A new business has opened. Several large wreaths stand at the entrance adorned with streaming ribbons with “daebak” (대박) written on them. Similar wreaths stand in front of concert halls and theaters on opening night. People give a thumbs up while exclaiming, “Daebak!” when they see something impressive or spectacular. People yell out the same when doubling over with laughter from a hilarious joke, or when they have won a high stakes round in a card game or the lottery. But what does daebak mean?
As an exclamation, daebak generally means “awesome”. It’s not a direct translation, but it’s the meaning that is conveyed when the word is said. When spoken, the vowels of “dae” are luxuriously stretched out and then briskly clipped by the emphatic “bak”! Mostly used by the younger generation, it is seldom used by people 40 or older. Before it became a common exclamation, daebak was mostly used as an idiom: “대박나다” (daebak nada), with daebak meaning a big hit or success. Not surprisingly, the idiom is generally used to describe success in business or in the entertainment industry.
The etymology of daebak isn’t definitely known. Some say it derives from the traditional “big ship” (大舶), such as a large merchant ship. Not only could you obtain new items and goods from the ship, you could also sell those items and add to your wealth. The big ship was then linked to the thought of success, riches, and profit, and the word settled into the Korean lexicon.
Another theory is less wholesome. In traditional card games (such as Go-Stop, explained in this post), card hands or winnings are commonly referred to as “bak”. “Dae” means “big” so a large windfall would be called “daebak”. Many online card games, gambling establishments, and lottery ticket providers have “daebak” in their name.
There are also those who say the word came from the old folk tale “Heungbu & Nolbu” (흥부와 놀부). Heungbu and Nolbu are brothers. Nolbu the elder brother is greedy, mean, and filthy rich while the younger brother Heungbu is kind, diligent, and extremely poor. One day Heungbu discovers a swallow with a broken leg in his yard and takes care of the bird until it gets better. The swallow repays Heungbu by dropping a gourd seed. The seed grows up into a huge gourd, a “daebak”. (“Bak” is also the word for “gourd” and as mentioned before, “dae” is “big”.) When Heungbu opens the gourd, riches spill out to end his troubles. A sudden change in fortune, a rag-to-riches situation is thus called “daebak”, and the idiom “daebak teojida” (대박 터지다, a big gourd bursts) is said to be derived from this tale.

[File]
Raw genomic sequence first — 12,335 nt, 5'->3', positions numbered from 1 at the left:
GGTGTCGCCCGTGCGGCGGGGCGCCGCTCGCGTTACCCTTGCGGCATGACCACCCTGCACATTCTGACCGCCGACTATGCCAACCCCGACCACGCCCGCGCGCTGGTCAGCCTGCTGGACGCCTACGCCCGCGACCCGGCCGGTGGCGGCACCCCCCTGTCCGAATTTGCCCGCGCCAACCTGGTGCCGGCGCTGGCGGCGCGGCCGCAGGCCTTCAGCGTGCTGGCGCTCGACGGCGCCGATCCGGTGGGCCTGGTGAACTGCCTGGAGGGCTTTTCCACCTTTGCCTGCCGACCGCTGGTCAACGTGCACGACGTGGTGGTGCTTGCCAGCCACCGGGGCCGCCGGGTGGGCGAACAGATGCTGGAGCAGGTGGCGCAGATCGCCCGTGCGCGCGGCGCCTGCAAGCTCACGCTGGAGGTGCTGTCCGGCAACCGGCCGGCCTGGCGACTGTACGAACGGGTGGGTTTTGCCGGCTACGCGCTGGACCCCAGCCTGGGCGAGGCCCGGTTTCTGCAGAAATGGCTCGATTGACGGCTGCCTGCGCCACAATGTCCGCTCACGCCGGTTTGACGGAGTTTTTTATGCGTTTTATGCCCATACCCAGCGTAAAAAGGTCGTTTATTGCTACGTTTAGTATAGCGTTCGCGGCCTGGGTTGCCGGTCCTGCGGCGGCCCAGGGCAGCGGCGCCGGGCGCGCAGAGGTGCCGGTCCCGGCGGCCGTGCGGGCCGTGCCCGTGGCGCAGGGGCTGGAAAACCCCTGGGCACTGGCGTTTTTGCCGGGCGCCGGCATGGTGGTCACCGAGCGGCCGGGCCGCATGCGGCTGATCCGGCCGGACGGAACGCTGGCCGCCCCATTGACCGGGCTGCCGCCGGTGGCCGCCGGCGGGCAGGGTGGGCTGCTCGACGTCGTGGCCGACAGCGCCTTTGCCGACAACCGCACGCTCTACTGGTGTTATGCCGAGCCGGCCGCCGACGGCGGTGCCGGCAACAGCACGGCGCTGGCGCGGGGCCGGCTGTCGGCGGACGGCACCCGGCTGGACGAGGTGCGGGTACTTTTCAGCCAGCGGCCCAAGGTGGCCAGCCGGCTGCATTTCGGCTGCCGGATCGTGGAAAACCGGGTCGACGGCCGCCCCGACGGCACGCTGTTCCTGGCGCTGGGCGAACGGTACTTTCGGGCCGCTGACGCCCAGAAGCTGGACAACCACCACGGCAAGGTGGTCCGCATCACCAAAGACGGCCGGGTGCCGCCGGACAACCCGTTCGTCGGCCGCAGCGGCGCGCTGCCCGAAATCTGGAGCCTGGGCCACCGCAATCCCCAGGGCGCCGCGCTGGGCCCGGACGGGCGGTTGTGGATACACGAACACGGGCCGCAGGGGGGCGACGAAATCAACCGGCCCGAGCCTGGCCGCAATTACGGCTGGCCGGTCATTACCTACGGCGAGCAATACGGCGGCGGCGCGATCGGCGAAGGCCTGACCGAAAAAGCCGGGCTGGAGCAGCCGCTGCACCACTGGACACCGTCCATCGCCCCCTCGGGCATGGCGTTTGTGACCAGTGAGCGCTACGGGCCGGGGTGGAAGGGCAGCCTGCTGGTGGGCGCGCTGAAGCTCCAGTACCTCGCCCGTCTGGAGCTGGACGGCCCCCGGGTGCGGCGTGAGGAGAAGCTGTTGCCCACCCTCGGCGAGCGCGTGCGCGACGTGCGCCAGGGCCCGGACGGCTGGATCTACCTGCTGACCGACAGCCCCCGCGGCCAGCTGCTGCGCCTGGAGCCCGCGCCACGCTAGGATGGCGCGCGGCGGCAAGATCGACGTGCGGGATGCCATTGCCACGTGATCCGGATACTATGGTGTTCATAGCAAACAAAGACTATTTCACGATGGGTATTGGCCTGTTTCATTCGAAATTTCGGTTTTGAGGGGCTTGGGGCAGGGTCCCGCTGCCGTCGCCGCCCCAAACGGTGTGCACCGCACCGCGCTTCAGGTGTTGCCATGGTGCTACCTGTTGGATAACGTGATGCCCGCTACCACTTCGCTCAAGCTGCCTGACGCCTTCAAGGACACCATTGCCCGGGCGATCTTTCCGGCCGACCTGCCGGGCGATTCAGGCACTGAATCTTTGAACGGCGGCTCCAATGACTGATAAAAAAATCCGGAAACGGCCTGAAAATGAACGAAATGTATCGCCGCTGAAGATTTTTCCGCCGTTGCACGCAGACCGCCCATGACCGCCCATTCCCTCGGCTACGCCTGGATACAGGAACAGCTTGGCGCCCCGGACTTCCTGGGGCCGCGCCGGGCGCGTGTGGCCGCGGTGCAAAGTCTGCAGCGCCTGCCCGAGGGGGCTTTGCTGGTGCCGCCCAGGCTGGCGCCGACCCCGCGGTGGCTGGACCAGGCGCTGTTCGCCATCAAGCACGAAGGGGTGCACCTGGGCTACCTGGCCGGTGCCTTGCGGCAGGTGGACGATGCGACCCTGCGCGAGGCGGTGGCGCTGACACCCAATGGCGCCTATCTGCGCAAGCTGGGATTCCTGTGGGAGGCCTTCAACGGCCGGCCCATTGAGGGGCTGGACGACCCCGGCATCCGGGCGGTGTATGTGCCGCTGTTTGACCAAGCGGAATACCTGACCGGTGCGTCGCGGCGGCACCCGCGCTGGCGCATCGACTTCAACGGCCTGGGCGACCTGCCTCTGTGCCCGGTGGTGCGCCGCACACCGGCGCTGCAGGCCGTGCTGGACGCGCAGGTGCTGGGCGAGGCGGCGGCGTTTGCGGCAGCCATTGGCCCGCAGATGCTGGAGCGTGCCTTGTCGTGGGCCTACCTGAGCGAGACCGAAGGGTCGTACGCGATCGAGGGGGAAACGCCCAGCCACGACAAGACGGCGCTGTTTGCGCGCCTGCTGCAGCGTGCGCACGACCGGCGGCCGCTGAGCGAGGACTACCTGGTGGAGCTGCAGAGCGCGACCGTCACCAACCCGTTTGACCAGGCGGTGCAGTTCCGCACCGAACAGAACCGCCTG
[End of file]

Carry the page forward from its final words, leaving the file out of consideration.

However, this theory is the least credible, as the jealous older brother Nolbu went out to do the exact same thing as Heungbu by deliberately injuring a swallow and then taking care of it, but when he opened his big gourd, he was met with monsters and demons. (For a more detailed story check out this animation.)
Whatever its origins, daebak is currently being used in its original meaning, as an exclamation, and even as a way of greeting, particularly to wish someone good luck or success. Success for a new business, a new job. Acing an exam, the college entrance exams for example, warrant many daebak wishes. Wishing someone daebak on opening night at the theater would be the equivalent of telling them to “break a leg”. Along with the quintessential wreaths, there is a myriad of goods and items available that convey these well-wishes to the receiver as well.
Because it is associated with good luck, wishing people daebak as New Year’s greetings has also become quite common. This trend is especially notable in advertising and entertainment. Daesung from the K-pop boyband Big Bang even released a trot song called “Daebakiya (대박이야, It’s Daebak)” in 2009, wishing everyone daebak with encouraging lyrics.
Daebak is also used when a situation brings upon great mirth and laughter. When a joke is a big hit. When something is astoundingly funny or hilariously bizarre. In short, daebak is a good thing. It’s awesome, great, incredible, memorable, funny, and happy; it’s an exclamation of observation, sharing of emotion, a compliment. Although it’s rare to hear it being spoken in very formal settings, because words live alongside its generation and evolves with it, the word daebak will probably be around for quite a long while.
So the next time a Korean friend tells you a funny or fabulous story that makes you howl with laughter or makes your jaw drop, try replying with an emphatic, “Daebak!” You’ll probably hear the same in return.